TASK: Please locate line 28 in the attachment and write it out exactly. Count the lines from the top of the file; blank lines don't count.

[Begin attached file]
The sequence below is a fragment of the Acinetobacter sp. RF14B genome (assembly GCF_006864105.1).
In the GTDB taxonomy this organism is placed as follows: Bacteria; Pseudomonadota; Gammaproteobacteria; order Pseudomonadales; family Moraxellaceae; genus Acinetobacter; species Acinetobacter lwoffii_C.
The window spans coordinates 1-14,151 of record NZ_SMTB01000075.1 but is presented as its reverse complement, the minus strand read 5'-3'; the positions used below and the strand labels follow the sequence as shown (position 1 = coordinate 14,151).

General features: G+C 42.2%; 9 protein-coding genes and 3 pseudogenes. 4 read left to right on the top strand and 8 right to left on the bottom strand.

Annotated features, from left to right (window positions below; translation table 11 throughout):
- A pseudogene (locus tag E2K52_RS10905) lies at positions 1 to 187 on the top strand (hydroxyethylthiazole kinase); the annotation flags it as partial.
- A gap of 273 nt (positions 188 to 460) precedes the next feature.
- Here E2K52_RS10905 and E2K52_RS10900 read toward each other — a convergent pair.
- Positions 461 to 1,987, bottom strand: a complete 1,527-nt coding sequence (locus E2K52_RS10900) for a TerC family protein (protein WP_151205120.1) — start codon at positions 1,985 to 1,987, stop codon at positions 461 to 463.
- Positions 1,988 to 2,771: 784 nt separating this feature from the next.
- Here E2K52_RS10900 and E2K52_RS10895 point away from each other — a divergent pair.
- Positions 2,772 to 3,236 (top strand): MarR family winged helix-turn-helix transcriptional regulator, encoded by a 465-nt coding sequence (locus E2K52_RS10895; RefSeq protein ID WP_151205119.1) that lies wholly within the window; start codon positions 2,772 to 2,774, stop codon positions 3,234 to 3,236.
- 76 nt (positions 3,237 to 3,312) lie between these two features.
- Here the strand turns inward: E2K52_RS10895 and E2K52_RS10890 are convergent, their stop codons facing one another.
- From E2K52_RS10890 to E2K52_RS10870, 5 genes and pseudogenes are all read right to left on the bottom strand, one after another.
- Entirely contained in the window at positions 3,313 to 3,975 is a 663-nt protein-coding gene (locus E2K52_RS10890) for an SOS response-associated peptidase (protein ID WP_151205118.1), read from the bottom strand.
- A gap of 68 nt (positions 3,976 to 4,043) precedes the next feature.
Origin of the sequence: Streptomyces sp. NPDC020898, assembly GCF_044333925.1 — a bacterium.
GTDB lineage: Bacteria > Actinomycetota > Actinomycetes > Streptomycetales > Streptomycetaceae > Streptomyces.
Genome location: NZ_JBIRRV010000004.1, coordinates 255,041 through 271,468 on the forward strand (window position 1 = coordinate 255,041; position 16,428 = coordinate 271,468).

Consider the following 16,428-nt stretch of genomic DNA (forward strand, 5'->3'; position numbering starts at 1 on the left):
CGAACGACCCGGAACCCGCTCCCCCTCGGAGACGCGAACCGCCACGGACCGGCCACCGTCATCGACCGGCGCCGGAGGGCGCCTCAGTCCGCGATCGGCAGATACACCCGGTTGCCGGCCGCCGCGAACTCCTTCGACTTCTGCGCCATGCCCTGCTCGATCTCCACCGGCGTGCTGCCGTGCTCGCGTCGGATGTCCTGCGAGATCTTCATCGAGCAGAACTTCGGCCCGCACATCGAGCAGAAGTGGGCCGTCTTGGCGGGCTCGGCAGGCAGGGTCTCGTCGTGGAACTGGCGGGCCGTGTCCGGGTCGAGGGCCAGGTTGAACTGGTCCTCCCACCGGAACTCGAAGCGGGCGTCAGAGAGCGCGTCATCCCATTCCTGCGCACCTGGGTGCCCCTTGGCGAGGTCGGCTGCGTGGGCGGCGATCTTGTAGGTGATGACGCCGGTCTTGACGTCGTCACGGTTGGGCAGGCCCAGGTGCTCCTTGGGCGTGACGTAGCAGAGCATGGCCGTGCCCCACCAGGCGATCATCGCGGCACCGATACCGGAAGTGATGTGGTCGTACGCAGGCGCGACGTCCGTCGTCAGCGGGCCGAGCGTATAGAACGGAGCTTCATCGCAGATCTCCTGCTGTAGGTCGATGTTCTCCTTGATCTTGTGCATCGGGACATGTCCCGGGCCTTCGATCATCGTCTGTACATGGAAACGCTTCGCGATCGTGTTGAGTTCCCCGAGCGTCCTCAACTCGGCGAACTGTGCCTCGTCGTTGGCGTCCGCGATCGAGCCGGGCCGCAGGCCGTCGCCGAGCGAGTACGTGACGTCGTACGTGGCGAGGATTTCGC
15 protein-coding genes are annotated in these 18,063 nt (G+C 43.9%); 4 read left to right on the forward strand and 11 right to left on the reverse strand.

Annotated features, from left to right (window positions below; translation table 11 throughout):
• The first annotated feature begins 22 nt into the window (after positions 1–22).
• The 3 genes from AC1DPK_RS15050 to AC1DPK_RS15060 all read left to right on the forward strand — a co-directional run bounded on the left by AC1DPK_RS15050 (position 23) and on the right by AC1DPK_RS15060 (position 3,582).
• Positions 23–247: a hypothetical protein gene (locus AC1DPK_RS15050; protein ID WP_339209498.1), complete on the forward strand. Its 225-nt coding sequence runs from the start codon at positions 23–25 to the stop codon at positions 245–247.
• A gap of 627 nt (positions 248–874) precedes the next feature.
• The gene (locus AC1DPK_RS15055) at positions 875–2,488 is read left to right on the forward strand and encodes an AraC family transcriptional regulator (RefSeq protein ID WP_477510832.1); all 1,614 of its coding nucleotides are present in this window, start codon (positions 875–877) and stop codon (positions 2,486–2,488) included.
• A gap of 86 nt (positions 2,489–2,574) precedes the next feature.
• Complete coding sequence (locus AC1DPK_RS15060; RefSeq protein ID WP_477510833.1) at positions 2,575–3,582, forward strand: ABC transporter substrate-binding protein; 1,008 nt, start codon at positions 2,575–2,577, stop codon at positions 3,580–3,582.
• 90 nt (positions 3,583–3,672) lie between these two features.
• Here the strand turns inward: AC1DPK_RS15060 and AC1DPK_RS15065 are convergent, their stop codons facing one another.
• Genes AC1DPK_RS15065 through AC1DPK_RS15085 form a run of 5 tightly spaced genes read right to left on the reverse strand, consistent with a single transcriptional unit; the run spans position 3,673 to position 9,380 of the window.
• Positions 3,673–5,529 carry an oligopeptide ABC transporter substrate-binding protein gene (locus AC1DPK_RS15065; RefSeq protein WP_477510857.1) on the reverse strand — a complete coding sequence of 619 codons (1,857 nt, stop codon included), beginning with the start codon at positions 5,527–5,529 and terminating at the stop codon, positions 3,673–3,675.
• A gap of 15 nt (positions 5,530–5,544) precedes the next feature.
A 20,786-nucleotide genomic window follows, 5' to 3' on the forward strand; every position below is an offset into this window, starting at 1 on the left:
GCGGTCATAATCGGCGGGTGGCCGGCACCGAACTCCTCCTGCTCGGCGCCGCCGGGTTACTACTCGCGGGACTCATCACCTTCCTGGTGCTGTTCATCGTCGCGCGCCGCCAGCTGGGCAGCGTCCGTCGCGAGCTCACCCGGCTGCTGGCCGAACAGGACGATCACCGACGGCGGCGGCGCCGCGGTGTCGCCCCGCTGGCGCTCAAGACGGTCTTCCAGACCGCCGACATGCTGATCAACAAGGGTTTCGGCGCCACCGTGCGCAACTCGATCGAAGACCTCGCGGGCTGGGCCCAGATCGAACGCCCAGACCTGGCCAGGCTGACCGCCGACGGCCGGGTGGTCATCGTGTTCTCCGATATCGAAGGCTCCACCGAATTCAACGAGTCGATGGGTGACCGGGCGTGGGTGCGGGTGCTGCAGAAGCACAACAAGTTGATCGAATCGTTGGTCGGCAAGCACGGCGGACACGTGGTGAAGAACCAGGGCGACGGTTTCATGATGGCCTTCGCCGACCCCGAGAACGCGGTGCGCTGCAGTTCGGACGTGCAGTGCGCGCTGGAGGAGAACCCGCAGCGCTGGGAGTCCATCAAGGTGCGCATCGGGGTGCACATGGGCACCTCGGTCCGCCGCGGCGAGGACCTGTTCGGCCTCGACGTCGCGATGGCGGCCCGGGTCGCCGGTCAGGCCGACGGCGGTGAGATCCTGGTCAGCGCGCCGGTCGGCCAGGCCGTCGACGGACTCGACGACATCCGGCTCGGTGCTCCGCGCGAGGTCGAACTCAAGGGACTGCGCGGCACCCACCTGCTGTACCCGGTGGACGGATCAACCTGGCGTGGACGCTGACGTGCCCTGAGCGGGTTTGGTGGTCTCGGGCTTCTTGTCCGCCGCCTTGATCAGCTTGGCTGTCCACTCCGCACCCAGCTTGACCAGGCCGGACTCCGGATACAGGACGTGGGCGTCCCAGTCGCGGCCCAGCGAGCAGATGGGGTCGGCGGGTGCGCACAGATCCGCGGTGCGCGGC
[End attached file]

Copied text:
• A gap of 627 nt (positions 248–874) precedes the next feature.